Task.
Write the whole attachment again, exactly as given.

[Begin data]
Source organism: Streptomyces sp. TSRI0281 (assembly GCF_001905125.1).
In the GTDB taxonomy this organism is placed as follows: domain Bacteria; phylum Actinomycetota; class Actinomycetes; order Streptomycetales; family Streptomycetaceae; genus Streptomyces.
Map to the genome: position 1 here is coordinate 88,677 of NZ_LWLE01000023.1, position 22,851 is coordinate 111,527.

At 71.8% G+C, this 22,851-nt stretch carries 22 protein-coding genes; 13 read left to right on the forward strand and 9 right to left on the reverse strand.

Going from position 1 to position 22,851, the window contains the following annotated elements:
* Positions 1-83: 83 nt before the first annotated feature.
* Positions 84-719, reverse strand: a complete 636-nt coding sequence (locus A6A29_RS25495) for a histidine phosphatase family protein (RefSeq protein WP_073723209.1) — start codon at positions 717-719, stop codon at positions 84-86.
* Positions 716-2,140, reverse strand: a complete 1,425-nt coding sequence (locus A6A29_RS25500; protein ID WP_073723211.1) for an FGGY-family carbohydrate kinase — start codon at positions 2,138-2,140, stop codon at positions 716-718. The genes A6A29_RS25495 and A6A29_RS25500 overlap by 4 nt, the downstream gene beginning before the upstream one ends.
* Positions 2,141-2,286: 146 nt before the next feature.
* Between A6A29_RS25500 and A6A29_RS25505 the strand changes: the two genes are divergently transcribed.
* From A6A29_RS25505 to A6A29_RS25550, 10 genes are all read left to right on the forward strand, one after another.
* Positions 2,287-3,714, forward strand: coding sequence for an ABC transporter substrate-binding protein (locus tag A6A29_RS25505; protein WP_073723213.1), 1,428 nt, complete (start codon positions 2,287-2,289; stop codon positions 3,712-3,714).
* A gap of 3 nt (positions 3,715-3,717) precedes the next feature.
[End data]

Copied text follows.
Source organism: Streptomyces sp. TSRI0281 (assembly GCF_001905125.1).
In the GTDB taxonomy this organism is placed as follows: domain Bacteria; phylum Actinomycetota; class Actinomycetes; order Streptomycetales; family Streptomycetaceae; genus Streptomyces.
Map to the genome: position 1 here is coordinate 88,677 of NZ_LWLE01000023.1, position 22,851 is coordinate 111,527.

At 71.8% G+C, this 22,851-nt stretch carries 22 protein-coding genes; 13 read left to right on the forward strand and 9 right to left on the reverse strand.

Going from position 1 to position 22,851, the window contains the following annotated elements:
* Positions 1-83: 83 nt before the first annotated feature.
* Positions 84-719, reverse strand: a complete 636-nt coding sequence (locus A6A29_RS25495) for a histidine phosphatase family protein (RefSeq protein WP_073723209.1) — start codon at positions 717-719, stop codon at positions 84-86.
* Positions 716-2,140, reverse strand: a complete 1,425-nt coding sequence (locus A6A29_RS25500; protein ID WP_073723211.1) for an FGGY-family carbohydrate kinase — start codon at positions 2,138-2,140, stop codon at positions 716-718. The genes A6A29_RS25495 and A6A29_RS25500 overlap by 4 nt, the downstream gene beginning before the upstream one ends.
* Positions 2,141-2,286: 146 nt before the next feature.
* Between A6A29_RS25500 and A6A29_RS25505 the strand changes: the two genes are divergently transcribed.
* From A6A29_RS25505 to A6A29_RS25550, 10 genes are all read left to right on the forward strand, one after another.
* Positions 2,287-3,714, forward strand: coding sequence for an ABC transporter substrate-binding protein (locus tag A6A29_RS25505; protein WP_073723213.1), 1,428 nt, complete (start codon positions 2,287-2,289; stop codon positions 3,712-3,714).
* A gap of 3 nt (positions 3,715-3,717) precedes the next feature.